Saying, “That’s not my job”, just passes the blame, and at that moment, all I wanted was a fix, not to finger somebody at fault. Ah but he’s young and is in self-preservation mode. He’ll learn.

So while the 1/2″ plywood was all gone, I was happy with the 3/4″ substitution which was a $15 more expensive piece for the same price. That was a real experience changing piece of action, saving the customer from turning to another supplier and having them happy. This too had the Employment Counsellor in me alert and impressed. There would be another up and down though before I left with my lumber.

Out in the yard where it really matters, it turned out they not only didn’t have the 1/2″ plywood, they didn’t have the 3/4″ sheet I had now paid for as an upgrade. How does a lumber yard of a major chain run out of basic wood supplies? I don’t know, but I suppose it happens. At this point, the Yardman pulled out a sheet of 3/4″ something and asked if it would be okay. It’s just a workbench for thumping on so if it holds up to hammering etc. on, I’m good, and I told him so. I was pleased.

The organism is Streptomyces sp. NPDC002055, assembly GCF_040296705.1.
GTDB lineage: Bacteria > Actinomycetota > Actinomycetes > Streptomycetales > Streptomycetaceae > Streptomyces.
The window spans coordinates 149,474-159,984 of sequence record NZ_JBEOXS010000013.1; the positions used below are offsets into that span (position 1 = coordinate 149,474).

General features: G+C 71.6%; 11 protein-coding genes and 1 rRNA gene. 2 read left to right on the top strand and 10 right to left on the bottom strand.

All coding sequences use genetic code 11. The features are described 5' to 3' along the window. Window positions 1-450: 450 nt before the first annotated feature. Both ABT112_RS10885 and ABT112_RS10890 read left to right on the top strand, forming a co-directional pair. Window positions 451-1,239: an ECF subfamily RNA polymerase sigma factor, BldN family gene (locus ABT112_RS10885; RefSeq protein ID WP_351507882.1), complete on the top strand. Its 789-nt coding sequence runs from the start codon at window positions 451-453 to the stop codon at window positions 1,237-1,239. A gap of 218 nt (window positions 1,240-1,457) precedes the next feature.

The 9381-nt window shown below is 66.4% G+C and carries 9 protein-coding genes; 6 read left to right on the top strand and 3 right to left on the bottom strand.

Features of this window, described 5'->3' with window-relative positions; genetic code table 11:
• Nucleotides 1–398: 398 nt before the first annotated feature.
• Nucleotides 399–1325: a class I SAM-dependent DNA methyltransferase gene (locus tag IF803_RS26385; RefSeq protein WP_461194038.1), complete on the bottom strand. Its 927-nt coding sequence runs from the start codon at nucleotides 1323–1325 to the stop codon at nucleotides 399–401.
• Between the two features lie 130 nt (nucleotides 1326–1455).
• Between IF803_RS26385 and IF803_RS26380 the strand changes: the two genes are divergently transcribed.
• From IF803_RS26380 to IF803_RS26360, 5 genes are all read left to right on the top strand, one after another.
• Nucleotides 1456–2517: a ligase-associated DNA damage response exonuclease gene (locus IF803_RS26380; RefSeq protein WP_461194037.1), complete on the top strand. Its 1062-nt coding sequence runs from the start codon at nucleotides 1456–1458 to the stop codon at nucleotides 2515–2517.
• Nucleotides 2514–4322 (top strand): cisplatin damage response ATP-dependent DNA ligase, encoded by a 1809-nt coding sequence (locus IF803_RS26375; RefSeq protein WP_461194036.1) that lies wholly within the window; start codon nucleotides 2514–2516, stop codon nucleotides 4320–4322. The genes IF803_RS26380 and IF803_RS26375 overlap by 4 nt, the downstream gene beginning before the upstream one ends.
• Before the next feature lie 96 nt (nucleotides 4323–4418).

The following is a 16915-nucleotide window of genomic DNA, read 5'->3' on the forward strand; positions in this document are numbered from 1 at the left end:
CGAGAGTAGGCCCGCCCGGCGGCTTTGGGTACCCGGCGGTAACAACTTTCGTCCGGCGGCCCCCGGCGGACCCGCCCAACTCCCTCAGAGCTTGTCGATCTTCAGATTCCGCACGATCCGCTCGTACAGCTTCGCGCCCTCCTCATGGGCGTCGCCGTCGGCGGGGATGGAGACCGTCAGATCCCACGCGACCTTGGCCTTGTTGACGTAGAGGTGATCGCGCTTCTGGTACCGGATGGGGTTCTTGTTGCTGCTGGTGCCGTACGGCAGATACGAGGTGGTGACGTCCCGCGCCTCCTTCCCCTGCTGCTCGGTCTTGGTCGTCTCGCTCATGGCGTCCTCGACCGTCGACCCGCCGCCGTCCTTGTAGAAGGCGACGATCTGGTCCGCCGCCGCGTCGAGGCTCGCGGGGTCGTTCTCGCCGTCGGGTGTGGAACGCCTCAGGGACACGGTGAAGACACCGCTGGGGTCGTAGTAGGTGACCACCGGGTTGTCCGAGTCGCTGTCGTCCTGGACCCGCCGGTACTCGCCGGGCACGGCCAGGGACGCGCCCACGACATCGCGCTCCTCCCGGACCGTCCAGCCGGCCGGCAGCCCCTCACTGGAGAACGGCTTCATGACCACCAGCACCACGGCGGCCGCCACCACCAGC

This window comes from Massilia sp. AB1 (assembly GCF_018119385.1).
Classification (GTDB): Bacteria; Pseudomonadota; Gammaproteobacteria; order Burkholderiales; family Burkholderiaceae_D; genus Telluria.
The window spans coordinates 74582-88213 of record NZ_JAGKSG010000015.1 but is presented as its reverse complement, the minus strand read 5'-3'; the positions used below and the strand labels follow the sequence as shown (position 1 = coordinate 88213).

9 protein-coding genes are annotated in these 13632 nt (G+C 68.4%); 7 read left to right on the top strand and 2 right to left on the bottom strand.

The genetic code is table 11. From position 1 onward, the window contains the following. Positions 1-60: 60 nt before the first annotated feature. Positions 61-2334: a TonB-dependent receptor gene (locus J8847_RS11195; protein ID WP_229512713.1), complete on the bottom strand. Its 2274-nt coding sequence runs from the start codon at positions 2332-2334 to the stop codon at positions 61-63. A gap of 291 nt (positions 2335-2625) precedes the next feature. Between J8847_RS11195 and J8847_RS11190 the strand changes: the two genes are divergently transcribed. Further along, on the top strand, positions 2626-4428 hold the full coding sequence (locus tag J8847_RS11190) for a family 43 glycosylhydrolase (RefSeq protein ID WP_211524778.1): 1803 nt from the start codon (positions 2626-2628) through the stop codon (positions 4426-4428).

However, the Yardman then went on to say, “Their computers might say we have wood in stock but I don’t think any of their quantities are right. I bet we don’t have an exact count of any of the lumber out here.” Now why say that to a customer? So is everyone at Rona incompetent at the worst or just inaccurate at best? That should be the kind of thing he thinks but keeps to himself. What made his comment ironic was what happened next. While he cut the wood for me and I put it in the car, he told me to help myself to several pieces – “whatever you want” – that were waste from other customers. They’d be paid for but not taken by customers I suppose. I couldn’t load the car fast enough.

He also provided great customer service and had me happy with the free extras. So now I had some free lumber for other projects down the road and an upgrade on my original lumber for the same price I’d expected to pay. Oh and did I mention I scratched a ticket and got 15% off my entire purchase?